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In the name of the People: Legal Mobilisation against EU Acts


This paper examines variation in actor ownership of complaints against EU acts before European constitutional courts. It aims to answer the question: to what extent do relational variables inform legal mobilisation against EU acts? It argues that while actor-level attributes and institutional structure affect legal mobilisation, they have to be analysed in the context of ‘relational variables’. Suggesting that partnership or opposition among actors and between actors and institutional gatekeepers inform strategic choices, it provides an inclusive theoretical framework for analysis. The advantage of looking at the process through the lens of actors’ interactions is that it allows us to analyse actor-level and structural variables without concentrating on one at the expense of the other.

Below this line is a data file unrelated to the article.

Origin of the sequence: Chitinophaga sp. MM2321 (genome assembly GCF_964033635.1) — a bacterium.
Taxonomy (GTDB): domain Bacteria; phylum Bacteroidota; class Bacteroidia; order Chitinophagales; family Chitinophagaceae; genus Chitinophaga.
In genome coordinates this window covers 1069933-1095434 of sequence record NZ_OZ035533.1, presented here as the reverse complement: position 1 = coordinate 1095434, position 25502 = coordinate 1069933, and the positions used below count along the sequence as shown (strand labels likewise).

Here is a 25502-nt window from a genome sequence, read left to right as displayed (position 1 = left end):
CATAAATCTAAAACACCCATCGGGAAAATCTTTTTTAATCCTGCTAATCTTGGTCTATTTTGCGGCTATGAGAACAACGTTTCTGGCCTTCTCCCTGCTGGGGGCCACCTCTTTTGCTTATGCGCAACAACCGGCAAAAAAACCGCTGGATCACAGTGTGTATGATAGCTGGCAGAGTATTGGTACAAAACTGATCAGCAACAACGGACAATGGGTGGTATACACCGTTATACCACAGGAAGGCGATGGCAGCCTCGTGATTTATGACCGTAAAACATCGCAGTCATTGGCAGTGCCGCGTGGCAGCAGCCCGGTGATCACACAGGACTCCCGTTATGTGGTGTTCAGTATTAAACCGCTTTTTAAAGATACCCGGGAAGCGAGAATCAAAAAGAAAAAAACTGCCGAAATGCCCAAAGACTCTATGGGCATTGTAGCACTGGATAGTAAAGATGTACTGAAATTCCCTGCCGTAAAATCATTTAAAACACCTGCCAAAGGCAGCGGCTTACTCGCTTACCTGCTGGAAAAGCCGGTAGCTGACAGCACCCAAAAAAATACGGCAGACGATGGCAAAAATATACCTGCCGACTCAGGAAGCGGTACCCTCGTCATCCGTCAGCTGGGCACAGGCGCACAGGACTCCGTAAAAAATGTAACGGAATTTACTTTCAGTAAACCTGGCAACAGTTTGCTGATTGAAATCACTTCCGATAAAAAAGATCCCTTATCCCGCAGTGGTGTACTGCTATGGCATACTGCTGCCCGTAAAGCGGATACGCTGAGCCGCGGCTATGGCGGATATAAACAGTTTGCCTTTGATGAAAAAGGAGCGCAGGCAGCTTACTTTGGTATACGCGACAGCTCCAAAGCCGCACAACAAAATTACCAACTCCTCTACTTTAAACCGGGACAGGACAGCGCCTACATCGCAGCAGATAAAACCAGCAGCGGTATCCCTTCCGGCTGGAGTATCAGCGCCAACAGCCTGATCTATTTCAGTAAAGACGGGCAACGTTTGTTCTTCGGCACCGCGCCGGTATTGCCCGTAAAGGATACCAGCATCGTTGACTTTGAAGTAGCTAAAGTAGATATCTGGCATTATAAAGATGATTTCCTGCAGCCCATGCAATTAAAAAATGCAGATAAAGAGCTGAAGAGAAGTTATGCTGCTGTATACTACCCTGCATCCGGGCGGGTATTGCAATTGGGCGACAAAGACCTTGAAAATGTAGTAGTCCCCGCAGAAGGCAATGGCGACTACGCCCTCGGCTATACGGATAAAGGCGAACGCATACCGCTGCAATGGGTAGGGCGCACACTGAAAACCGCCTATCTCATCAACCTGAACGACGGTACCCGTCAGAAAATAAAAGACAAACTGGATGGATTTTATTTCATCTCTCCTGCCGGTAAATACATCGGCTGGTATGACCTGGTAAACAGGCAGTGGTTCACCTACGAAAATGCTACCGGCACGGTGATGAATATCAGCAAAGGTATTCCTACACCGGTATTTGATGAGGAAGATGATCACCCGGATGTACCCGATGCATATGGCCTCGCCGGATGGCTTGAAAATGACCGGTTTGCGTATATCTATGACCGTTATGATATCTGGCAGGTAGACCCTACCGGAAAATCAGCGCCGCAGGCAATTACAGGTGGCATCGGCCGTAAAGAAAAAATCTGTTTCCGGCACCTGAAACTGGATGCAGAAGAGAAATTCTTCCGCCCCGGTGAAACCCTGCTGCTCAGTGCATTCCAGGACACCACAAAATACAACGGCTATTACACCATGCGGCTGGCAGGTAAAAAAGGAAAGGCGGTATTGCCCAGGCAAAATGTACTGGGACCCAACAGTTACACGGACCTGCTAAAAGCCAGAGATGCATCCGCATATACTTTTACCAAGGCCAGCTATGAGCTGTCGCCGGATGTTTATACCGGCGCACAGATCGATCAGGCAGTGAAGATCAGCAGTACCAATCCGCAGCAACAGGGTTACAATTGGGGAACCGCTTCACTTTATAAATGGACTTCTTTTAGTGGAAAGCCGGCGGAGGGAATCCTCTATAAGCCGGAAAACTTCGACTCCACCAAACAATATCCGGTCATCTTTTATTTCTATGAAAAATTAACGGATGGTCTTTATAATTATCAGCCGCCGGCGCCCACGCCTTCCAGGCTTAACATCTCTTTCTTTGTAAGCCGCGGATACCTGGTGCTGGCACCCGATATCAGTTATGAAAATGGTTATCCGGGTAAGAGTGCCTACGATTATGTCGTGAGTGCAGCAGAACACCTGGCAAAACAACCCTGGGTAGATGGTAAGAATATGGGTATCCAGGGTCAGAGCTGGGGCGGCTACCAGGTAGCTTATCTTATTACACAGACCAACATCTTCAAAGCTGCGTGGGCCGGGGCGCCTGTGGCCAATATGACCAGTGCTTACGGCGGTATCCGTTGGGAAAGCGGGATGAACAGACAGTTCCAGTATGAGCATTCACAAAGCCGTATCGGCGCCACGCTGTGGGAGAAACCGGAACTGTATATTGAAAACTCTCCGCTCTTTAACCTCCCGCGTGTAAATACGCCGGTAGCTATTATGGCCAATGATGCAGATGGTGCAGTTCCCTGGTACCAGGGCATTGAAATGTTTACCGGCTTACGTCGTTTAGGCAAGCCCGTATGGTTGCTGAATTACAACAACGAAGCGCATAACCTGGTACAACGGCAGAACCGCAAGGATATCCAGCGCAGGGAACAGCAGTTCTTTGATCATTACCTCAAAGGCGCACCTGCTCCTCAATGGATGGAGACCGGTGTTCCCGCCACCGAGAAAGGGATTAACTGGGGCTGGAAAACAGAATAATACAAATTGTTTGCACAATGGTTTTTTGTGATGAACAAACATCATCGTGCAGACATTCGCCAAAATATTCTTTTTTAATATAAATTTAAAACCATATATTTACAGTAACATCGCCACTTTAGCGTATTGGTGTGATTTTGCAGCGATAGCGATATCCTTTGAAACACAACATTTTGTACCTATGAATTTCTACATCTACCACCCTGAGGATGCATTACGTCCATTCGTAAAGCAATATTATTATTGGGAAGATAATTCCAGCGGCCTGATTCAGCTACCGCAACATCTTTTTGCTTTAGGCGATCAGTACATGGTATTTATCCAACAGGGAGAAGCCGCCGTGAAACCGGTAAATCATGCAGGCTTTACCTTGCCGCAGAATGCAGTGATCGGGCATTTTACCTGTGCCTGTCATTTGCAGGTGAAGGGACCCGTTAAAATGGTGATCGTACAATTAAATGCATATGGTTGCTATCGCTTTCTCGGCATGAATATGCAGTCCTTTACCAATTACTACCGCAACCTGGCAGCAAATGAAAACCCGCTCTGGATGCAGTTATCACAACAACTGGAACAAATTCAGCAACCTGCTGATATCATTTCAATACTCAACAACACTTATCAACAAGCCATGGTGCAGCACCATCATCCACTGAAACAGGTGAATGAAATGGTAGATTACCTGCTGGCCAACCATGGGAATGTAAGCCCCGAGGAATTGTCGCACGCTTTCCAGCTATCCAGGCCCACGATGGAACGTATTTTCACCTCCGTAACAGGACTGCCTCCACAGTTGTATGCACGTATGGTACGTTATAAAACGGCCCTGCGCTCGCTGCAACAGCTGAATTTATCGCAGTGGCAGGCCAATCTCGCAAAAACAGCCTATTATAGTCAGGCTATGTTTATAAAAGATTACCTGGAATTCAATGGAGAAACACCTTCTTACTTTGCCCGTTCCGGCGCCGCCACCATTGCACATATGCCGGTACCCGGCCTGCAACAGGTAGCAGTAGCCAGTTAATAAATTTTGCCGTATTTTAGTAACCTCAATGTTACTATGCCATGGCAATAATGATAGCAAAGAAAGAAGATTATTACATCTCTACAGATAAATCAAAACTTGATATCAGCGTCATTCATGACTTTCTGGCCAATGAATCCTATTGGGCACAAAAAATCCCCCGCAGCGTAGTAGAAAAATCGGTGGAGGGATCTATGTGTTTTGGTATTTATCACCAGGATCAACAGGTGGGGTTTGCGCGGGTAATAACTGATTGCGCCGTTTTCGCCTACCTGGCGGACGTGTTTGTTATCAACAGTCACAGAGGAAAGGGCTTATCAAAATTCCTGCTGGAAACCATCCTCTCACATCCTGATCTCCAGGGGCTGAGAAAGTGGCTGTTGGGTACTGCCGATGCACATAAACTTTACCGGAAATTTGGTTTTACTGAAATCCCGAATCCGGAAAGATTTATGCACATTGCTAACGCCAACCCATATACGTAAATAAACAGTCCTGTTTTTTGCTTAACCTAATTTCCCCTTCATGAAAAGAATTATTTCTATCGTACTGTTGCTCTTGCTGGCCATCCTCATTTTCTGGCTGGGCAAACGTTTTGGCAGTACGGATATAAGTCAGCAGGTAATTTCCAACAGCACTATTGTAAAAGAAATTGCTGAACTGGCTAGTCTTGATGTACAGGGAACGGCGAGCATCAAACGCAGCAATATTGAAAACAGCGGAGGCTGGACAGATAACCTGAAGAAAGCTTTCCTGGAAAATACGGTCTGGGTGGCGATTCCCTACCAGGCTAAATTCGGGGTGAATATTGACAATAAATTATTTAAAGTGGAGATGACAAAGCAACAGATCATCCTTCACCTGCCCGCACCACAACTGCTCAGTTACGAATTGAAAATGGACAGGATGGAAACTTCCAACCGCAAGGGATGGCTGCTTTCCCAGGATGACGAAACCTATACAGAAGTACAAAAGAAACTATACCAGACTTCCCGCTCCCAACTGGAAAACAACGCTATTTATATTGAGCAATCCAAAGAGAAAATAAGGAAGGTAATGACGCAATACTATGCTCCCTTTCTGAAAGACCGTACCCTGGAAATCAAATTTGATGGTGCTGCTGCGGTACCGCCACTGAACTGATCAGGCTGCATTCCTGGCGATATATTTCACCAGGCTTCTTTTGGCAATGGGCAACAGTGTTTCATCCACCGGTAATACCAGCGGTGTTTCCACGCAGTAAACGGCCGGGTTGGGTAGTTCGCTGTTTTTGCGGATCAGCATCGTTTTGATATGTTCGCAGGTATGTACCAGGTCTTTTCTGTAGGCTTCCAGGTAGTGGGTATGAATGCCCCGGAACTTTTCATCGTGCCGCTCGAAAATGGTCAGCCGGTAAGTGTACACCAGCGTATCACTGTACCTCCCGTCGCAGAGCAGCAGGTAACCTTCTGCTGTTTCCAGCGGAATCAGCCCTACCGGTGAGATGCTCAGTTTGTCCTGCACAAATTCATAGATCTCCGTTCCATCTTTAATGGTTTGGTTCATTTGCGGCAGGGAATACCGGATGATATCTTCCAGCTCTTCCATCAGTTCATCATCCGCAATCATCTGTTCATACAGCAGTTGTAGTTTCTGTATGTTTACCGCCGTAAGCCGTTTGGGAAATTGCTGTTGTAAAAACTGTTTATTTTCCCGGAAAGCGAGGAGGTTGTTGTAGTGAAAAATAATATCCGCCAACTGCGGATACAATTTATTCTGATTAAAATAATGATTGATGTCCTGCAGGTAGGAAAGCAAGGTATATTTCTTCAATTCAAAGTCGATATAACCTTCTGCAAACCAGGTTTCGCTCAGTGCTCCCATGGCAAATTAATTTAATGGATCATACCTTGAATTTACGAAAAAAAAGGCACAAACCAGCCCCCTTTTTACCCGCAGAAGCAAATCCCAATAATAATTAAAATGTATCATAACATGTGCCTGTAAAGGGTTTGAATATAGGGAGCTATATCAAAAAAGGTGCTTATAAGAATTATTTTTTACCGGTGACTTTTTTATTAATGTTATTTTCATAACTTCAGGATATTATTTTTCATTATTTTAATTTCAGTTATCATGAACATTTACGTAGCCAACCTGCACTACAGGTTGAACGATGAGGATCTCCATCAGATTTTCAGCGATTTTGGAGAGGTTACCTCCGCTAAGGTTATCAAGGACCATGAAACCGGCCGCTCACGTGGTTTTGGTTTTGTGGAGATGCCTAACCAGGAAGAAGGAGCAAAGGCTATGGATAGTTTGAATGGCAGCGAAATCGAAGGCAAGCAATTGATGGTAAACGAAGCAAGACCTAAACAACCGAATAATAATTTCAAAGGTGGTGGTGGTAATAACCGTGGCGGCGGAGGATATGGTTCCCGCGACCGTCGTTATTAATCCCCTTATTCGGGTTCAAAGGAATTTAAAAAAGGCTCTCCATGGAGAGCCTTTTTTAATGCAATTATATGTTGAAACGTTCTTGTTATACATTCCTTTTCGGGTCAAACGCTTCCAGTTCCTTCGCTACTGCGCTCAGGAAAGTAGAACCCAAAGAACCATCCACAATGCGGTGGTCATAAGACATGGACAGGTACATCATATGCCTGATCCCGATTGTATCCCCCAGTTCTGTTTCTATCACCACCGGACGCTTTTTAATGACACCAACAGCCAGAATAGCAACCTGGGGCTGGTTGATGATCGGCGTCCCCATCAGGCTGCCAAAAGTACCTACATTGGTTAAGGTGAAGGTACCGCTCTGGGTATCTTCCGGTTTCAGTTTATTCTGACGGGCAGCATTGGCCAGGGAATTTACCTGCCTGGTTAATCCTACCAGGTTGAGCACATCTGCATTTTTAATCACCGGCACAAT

Employing a mixed-method approach of descriptive statistical analysis and comparative case study research, it adds to the empirical agenda by capturing cross-national and actor-type variation in legal mobilisation. Examining actor ownership of constitutional litigation is relevant for our research agenda in several ways. As the stakes of constitutional proceedings are high, the court’s decision is usually the outcome analysed. Yet, given the potential gravity of courts’ judgements, it is important to learn more about who the complainants are and how they devise litigation strategies. Although constitutional complaints against EU acts represent a small part of the total universe of legal mobilisation, the consequences of the rulings apply directly to a large number of people. Overall, this paper makes an effort to expand the existing theoretical foundations for thinking about the mechanisms of legal mobilisation. It aims at not only capturing factors that may constrain or encourage litigation per se but also factors that inform actors’ choices in the process.
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